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> Futhermore, one of the first files you see when opening the distribution
> package is the evil (from the Windows programmer point of view)
> "configure". I could use cygwin to at least configure the package and
> then make the necessary adjustments to compile it under Windows using a
> native compiler, but I prefer to hack Lua.

On a point of order, there are many software distros which rely upon 
"./configure" but which are perfectly Windows-cool (I have no idea if 
Io is one of these -- received wisdom suggests it isn't, but that 
means little).

For example, MinGW is a "native Windows compiler", and comes with a 
build environment called MSYS that gives you enough Unixish 
scriptability to use ./configure; make to produce Windows-centric 
builds of many open source projects. (It's also great for non-GNUish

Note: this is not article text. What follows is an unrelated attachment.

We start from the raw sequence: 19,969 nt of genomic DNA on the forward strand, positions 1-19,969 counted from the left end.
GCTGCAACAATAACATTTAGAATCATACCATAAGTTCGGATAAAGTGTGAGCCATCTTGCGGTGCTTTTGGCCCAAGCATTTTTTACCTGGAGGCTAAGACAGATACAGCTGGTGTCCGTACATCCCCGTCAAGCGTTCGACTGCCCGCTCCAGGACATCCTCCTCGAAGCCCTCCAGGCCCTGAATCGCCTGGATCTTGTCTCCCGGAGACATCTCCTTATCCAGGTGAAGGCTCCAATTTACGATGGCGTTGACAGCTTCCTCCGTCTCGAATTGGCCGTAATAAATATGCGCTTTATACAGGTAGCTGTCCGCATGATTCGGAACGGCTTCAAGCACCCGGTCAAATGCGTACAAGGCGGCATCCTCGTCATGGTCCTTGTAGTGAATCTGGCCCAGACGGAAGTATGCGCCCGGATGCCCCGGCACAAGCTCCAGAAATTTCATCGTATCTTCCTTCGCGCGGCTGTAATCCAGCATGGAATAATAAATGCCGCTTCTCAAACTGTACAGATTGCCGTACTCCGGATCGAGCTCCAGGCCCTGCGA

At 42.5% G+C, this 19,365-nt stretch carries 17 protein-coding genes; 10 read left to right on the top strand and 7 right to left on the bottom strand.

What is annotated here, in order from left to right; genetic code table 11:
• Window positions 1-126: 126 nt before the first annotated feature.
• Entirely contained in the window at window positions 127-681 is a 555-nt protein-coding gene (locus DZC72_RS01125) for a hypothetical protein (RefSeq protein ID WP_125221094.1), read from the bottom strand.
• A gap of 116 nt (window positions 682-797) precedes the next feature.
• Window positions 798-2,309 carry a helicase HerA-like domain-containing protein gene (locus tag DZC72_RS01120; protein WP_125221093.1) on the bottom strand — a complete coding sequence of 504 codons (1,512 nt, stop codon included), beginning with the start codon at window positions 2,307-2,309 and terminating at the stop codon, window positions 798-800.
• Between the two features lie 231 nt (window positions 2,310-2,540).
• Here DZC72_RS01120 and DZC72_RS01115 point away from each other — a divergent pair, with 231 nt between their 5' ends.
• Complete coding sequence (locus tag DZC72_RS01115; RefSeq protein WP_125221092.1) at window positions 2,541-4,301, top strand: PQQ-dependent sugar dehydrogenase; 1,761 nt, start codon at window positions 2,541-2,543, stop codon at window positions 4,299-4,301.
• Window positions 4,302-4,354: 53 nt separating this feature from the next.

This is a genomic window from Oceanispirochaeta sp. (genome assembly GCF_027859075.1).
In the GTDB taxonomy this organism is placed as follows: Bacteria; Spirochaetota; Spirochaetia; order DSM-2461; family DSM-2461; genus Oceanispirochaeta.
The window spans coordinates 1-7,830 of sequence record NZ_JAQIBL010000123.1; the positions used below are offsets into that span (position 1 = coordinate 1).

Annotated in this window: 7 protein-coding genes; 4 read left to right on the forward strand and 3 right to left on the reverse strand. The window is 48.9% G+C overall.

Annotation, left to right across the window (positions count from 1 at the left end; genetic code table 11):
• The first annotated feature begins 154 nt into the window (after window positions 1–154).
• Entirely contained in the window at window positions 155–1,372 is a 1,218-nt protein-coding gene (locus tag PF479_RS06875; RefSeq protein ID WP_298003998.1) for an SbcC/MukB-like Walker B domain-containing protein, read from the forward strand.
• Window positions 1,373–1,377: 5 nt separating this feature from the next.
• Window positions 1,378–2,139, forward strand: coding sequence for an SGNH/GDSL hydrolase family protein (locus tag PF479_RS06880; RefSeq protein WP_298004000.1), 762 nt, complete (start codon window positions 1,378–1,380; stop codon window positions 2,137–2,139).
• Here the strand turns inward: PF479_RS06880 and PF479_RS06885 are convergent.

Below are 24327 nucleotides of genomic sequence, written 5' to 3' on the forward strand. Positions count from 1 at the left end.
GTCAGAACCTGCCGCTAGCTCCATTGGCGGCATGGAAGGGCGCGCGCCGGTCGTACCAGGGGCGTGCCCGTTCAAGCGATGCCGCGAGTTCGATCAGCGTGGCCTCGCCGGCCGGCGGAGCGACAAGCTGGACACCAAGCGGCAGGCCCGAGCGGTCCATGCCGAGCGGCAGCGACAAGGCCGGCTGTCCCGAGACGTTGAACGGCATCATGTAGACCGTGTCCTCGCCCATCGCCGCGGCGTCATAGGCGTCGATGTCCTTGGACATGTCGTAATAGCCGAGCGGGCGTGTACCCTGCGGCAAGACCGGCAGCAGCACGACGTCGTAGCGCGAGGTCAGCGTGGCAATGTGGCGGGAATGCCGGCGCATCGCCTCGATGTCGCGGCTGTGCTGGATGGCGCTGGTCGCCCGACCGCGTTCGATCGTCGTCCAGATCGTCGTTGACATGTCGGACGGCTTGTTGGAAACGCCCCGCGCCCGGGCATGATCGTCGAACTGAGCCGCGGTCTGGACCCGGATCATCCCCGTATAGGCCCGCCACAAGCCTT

software builds, such as Lua.) For open source software it might be 
worth treating it as the primary Windows build environment, as it's 
free and readily available, and doesn't need VC-proprietary build 
files. (A good few FLOSS projects do just that.)

If you insist upon a Visual-C/C++/Nettesque buld environment for 
MinGW (which is, after all, "Minimalist GCC for Windows") then try 
Dev-C++ (a GUI with a built-in distro of MinGW in some 10MB of 
download!) from Not perfect but pretty darned good for 
the price ($0).